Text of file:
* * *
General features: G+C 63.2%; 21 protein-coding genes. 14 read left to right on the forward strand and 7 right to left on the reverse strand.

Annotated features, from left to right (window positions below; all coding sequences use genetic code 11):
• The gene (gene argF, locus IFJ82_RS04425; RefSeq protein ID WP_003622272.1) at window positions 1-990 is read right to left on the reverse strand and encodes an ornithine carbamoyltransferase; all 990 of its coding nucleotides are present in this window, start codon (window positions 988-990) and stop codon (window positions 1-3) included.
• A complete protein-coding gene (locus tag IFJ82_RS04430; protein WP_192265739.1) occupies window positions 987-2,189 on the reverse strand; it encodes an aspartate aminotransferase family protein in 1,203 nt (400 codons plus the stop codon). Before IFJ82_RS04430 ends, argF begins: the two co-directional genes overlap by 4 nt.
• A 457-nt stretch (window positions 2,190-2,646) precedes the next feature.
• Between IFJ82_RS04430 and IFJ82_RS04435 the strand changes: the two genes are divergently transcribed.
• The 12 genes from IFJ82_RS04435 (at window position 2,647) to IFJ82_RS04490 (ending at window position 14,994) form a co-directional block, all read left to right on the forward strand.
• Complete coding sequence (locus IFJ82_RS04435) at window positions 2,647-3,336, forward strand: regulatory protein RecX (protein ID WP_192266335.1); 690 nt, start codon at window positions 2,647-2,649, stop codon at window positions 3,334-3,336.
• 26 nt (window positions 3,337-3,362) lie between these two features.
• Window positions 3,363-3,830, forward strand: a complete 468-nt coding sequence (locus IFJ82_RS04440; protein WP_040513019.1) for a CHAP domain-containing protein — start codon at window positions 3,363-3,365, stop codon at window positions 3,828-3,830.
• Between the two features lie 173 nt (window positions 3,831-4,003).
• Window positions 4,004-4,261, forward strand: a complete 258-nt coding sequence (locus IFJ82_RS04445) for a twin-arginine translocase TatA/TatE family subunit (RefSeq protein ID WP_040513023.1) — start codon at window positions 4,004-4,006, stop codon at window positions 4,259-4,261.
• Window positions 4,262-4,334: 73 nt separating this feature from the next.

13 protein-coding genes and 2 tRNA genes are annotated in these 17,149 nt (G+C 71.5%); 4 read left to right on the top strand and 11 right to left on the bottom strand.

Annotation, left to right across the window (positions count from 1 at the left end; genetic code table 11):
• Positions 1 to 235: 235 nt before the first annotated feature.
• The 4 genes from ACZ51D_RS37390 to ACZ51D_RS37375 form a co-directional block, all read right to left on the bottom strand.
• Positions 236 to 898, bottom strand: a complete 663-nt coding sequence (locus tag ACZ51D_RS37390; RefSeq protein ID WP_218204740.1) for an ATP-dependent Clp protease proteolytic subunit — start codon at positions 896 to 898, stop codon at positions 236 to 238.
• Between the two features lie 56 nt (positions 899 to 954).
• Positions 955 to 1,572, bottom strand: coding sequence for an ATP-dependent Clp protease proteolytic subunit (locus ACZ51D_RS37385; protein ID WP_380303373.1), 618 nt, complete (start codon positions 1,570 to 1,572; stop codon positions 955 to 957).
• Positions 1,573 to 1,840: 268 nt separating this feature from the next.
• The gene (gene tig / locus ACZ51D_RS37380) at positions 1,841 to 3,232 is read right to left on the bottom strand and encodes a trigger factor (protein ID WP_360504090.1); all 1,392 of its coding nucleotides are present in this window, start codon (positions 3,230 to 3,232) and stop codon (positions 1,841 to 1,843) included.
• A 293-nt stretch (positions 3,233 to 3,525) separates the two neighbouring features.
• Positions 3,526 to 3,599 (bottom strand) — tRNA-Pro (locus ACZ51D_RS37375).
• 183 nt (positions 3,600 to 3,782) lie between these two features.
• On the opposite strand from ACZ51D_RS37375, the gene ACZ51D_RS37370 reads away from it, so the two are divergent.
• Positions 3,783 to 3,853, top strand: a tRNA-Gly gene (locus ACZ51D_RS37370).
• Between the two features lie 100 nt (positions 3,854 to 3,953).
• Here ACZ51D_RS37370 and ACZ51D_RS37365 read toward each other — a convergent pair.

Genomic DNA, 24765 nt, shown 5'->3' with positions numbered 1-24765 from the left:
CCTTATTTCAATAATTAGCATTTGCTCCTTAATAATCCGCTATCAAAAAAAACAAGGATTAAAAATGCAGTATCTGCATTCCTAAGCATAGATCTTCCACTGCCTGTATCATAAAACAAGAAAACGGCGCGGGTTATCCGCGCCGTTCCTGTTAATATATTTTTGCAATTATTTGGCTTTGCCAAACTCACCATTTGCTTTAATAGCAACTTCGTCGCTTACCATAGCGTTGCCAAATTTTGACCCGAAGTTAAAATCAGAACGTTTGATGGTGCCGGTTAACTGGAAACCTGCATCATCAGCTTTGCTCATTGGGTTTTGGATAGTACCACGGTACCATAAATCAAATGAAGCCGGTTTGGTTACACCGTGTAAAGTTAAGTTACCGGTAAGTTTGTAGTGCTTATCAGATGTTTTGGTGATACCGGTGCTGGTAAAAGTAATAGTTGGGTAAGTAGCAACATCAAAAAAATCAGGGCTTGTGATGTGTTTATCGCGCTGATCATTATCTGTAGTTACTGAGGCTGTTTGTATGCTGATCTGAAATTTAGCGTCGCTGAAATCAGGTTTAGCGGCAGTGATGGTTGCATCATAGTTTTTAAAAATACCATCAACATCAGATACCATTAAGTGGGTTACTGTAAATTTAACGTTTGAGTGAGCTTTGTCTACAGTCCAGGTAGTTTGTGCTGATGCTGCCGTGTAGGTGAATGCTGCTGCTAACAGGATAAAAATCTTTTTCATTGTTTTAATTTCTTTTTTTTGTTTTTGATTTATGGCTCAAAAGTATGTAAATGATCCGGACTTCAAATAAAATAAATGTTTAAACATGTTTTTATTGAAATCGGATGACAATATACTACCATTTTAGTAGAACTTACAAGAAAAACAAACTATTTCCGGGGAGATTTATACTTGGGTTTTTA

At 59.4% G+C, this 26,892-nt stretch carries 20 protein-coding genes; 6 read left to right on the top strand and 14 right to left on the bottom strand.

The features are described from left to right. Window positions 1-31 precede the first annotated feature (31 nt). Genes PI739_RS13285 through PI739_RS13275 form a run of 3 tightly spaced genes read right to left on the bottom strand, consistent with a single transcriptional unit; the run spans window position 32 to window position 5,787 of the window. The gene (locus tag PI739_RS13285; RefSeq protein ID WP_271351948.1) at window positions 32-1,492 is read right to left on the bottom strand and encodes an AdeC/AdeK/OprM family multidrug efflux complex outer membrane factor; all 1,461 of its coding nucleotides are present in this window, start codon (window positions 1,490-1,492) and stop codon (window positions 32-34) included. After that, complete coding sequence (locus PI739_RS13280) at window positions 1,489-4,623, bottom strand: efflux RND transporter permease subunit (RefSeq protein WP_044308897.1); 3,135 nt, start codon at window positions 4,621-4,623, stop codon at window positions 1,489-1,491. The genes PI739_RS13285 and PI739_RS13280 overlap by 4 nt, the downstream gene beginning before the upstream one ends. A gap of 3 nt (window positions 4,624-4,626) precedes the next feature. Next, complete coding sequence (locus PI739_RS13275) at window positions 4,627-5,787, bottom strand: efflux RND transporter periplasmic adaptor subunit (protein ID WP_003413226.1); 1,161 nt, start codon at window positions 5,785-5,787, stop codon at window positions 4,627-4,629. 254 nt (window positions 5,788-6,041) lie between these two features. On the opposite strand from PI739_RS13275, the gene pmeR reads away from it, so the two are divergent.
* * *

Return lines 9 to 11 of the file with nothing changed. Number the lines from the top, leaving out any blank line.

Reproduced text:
• 26 nt (window positions 3,337-3,362) lie between these two features.
• Window positions 3,363-3,830, forward strand: a complete 468-nt coding sequence (locus IFJ82_RS04440; protein WP_040513019.1) for a CHAP domain-containing protein — start codon at window positions 3,363-3,365, stop codon at window positions 3,828-3,830.
• Between the two features lie 173 nt (window positions 3,831-4,003).